Tuesday, July 12, 2005

Tolerance Did NOT Cause London Bombings

After watching Fox News a bit yesterday, I felt suffocated by the ludicrous notion that British tolerance is what caused the London Bombing. Many anchors went further, claiming that unlike the US, which of course really understands the War on Terror, Great Britain just didn't comprehend what Islamic Terrorism is all about (nevermind the WWII Air Raids, IRA bombings, etc.). As Newshound reports, Fox News was determined to educate them:
It would be easy to ascertain what the daily memo asked its anchors to push, i.e., the British press doesn't grasp the depth, width and breadth of the massive international Islamic terrorist conspiracy directed against all freedom-loving peoples everywhere and, therefore, the British people are in the dark about the hordes of villainous murderers living right in their own neighborhoods.

Clearly, Fox News set itself the task yesterday of enlightening its UK viewers, hoping that a barrage of accusatory rhetoric would coax weak-kneed liberals like the Mayor of London and the BBC into altering their preternaturally calm behavior, catapult them into mimicking the Yanks by erupting into a paroxysm of invective and rights-limiting legislation, all the while offering up hosannas to stalwart and true PM Tony Blair.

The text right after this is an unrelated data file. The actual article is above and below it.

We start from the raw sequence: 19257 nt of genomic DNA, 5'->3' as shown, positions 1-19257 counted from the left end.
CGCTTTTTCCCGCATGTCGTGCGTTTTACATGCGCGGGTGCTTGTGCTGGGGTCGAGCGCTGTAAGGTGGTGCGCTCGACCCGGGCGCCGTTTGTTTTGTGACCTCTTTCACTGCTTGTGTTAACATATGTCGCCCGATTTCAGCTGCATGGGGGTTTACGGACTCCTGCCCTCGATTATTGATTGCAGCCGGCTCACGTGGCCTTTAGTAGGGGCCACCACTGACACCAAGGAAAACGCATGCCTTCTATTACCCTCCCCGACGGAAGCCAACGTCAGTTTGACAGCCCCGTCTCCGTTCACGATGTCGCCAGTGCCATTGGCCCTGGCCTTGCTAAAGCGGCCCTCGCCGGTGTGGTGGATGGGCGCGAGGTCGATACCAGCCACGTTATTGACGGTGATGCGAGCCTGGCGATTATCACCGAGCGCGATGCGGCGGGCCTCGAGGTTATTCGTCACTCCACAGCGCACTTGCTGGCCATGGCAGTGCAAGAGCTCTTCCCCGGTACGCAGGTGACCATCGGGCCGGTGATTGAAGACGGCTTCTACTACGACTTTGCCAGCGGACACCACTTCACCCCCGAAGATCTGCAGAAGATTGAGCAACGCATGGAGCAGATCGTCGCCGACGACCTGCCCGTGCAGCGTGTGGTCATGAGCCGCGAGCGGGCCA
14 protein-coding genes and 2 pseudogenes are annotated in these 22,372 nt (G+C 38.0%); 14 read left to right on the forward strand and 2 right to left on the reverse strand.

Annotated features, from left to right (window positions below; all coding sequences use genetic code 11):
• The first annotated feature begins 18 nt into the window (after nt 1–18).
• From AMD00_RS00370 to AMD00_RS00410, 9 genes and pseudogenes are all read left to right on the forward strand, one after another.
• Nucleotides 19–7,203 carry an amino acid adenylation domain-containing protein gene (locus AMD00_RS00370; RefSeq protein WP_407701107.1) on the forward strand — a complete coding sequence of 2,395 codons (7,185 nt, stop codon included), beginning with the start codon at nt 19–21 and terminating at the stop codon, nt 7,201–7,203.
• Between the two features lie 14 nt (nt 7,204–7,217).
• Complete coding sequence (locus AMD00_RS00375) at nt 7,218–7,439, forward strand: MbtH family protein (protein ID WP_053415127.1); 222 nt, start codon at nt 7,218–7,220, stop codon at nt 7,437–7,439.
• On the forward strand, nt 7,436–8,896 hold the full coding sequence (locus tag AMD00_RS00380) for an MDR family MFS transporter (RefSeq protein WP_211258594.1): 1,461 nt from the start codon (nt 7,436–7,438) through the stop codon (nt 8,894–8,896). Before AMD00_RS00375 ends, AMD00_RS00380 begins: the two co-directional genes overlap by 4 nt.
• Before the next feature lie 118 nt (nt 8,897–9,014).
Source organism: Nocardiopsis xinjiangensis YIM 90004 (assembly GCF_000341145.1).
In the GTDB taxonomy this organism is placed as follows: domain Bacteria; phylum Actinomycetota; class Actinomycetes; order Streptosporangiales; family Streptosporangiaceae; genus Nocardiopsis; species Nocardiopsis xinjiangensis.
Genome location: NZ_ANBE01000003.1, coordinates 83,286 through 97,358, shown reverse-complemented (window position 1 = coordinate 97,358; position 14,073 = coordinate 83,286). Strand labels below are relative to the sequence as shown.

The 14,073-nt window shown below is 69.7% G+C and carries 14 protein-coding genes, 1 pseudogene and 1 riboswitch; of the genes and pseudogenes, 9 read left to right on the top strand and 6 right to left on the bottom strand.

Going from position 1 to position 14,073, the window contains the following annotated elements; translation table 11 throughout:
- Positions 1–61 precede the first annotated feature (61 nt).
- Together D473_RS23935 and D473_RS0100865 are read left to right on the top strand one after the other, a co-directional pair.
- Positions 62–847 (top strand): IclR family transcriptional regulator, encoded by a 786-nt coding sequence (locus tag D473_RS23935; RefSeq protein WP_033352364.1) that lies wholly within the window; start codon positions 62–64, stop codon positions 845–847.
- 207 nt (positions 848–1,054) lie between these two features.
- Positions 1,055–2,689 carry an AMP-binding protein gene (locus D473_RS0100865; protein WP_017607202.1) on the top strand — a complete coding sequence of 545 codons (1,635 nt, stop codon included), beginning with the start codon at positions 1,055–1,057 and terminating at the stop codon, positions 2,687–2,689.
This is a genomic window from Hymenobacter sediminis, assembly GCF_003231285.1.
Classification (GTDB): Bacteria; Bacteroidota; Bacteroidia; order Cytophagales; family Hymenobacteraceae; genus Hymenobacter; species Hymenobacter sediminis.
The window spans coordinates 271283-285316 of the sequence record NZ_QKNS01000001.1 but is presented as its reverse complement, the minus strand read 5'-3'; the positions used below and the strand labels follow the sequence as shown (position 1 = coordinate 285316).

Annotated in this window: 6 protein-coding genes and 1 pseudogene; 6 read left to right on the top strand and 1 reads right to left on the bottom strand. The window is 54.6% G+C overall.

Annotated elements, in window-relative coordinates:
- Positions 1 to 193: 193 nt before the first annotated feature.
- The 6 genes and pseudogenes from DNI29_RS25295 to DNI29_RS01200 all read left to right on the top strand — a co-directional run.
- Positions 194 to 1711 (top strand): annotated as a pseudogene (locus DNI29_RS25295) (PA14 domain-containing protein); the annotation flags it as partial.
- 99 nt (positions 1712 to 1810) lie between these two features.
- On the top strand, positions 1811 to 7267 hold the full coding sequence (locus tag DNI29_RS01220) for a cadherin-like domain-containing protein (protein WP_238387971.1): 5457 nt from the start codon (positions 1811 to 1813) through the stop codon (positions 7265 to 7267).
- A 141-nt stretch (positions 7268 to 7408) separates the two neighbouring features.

There is the fundamental difference. The overall political reaction to 9/11 in the US was fear and anger, which has passed much legislation and executive orders in the same vein. The overall political reaction to 7/7 in Britain has been strength and daily resolve. This, of course, upsets conservatives and though they may disregard and debunk 9/11 conspiracy theories that suggest the government could have stopped it, many conservatives want to lay blame on the British government's tolerance policies for 7/7. To be fair, in retrospect, many would probably argue 9/11 was also because of flabby liberalism and tolerance.

Many staunch conservative media bear this argument out.